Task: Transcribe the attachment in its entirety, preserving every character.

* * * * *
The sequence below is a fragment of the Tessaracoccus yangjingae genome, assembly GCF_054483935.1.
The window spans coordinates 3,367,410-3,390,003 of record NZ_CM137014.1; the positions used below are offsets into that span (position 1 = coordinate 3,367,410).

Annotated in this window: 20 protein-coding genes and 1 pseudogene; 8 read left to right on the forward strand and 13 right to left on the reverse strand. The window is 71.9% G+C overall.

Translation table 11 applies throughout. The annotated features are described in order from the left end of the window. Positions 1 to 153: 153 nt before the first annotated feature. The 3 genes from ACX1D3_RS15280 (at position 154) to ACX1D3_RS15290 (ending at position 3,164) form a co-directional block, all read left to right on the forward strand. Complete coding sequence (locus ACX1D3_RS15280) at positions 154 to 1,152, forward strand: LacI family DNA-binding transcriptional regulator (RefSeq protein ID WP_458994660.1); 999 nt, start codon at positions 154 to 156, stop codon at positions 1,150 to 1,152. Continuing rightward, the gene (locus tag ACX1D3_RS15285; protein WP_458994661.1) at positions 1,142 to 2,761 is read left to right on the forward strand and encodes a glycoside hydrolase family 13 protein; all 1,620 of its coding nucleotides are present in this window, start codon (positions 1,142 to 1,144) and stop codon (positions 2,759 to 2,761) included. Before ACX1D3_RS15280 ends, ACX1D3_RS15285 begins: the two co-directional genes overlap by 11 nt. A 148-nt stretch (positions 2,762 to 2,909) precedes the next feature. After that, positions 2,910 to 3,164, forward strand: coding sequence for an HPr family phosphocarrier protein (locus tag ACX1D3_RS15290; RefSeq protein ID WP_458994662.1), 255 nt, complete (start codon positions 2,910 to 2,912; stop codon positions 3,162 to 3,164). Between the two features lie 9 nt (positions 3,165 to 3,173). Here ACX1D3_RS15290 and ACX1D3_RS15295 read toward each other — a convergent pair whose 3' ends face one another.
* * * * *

The sequence below is a fragment of the Tessaracoccus yangjingae genome, assembly GCF_054483935.1.
The window spans coordinates 3,367,410-3,390,003 of record NZ_CM137014.1; the positions used below are offsets into that span (position 1 = coordinate 3,367,410).

Annotated in this window: 20 protein-coding genes and 1 pseudogene; 8 read left to right on the forward strand and 13 right to left on the reverse strand. The window is 71.9% G+C overall.

Translation table 11 applies throughout. The annotated features are described in order from the left end of the window. Positions 1 to 153: 153 nt before the first annotated feature. The 3 genes from ACX1D3_RS15280 (at position 154) to ACX1D3_RS15290 (ending at position 3,164) form a co-directional block, all read left to right on the forward strand. Complete coding sequence (locus ACX1D3_RS15280) at positions 154 to 1,152, forward strand: LacI family DNA-binding transcriptional regulator (RefSeq protein ID WP_458994660.1); 999 nt, start codon at positions 154 to 156, stop codon at positions 1,150 to 1,152. Continuing rightward, the gene (locus tag ACX1D3_RS15285; protein WP_458994661.1) at positions 1,142 to 2,761 is read left to right on the forward strand and encodes a glycoside hydrolase family 13 protein; all 1,620 of its coding nucleotides are present in this window, start codon (positions 1,142 to 1,144) and stop codon (positions 2,759 to 2,761) included. Before ACX1D3_RS15280 ends, ACX1D3_RS15285 begins: the two co-directional genes overlap by 11 nt. A 148-nt stretch (positions 2,762 to 2,909) precedes the next feature. After that, positions 2,910 to 3,164, forward strand: coding sequence for an HPr family phosphocarrier protein (locus tag ACX1D3_RS15290; RefSeq protein ID WP_458994662.1), 255 nt, complete (start codon positions 2,910 to 2,912; stop codon positions 3,162 to 3,164). Between the two features lie 9 nt (positions 3,165 to 3,173). Here ACX1D3_RS15290 and ACX1D3_RS15295 read toward each other — a convergent pair whose 3' ends face one another.